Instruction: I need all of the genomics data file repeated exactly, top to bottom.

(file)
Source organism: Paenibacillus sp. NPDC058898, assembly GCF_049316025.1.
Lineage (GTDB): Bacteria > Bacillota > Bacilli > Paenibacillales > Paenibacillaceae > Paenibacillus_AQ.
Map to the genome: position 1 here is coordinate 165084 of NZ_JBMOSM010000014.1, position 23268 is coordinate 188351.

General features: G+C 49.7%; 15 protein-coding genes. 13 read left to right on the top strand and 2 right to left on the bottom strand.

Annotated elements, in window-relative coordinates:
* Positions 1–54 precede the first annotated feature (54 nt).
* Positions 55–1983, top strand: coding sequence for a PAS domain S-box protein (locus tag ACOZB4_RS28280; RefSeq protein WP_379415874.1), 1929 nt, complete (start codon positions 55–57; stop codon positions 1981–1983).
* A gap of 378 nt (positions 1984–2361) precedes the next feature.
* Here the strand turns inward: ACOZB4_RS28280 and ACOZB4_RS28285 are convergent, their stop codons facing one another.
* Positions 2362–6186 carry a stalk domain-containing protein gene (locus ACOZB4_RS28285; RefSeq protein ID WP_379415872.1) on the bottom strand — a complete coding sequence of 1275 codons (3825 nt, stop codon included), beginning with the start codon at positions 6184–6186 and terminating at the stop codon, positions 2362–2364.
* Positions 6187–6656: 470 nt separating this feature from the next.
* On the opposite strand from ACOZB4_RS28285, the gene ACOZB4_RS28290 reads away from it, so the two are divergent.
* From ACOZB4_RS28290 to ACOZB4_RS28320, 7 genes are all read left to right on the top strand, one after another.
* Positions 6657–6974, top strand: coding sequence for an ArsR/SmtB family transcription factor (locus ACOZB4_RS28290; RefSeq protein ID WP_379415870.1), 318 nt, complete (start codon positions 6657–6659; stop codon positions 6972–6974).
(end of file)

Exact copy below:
Source organism: Paenibacillus sp. NPDC058898, assembly GCF_049316025.1.
Lineage (GTDB): Bacteria > Bacillota > Bacilli > Paenibacillales > Paenibacillaceae > Paenibacillus_AQ.
Map to the genome: position 1 here is coordinate 165084 of NZ_JBMOSM010000014.1, position 23268 is coordinate 188351.

General features: G+C 49.7%; 15 protein-coding genes. 13 read left to right on the top strand and 2 right to left on the bottom strand.

Annotated elements, in window-relative coordinates:
* Positions 1–54 precede the first annotated feature (54 nt).
* Positions 55–1983, top strand: coding sequence for a PAS domain S-box protein (locus tag ACOZB4_RS28280; RefSeq protein WP_379415874.1), 1929 nt, complete (start codon positions 55–57; stop codon positions 1981–1983).
* A gap of 378 nt (positions 1984–2361) precedes the next feature.
* Here the strand turns inward: ACOZB4_RS28280 and ACOZB4_RS28285 are convergent, their stop codons facing one another.
* Positions 2362–6186 carry a stalk domain-containing protein gene (locus ACOZB4_RS28285; RefSeq protein ID WP_379415872.1) on the bottom strand — a complete coding sequence of 1275 codons (3825 nt, stop codon included), beginning with the start codon at positions 6184–6186 and terminating at the stop codon, positions 2362–2364.
* Positions 6187–6656: 470 nt separating this feature from the next.
* On the opposite strand from ACOZB4_RS28285, the gene ACOZB4_RS28290 reads away from it, so the two are divergent.
* From ACOZB4_RS28290 to ACOZB4_RS28320, 7 genes are all read left to right on the top strand, one after another.
* Positions 6657–6974, top strand: coding sequence for an ArsR/SmtB family transcription factor (locus ACOZB4_RS28290; RefSeq protein ID WP_379415870.1), 318 nt, complete (start codon positions 6657–6659; stop codon positions 6972–6974).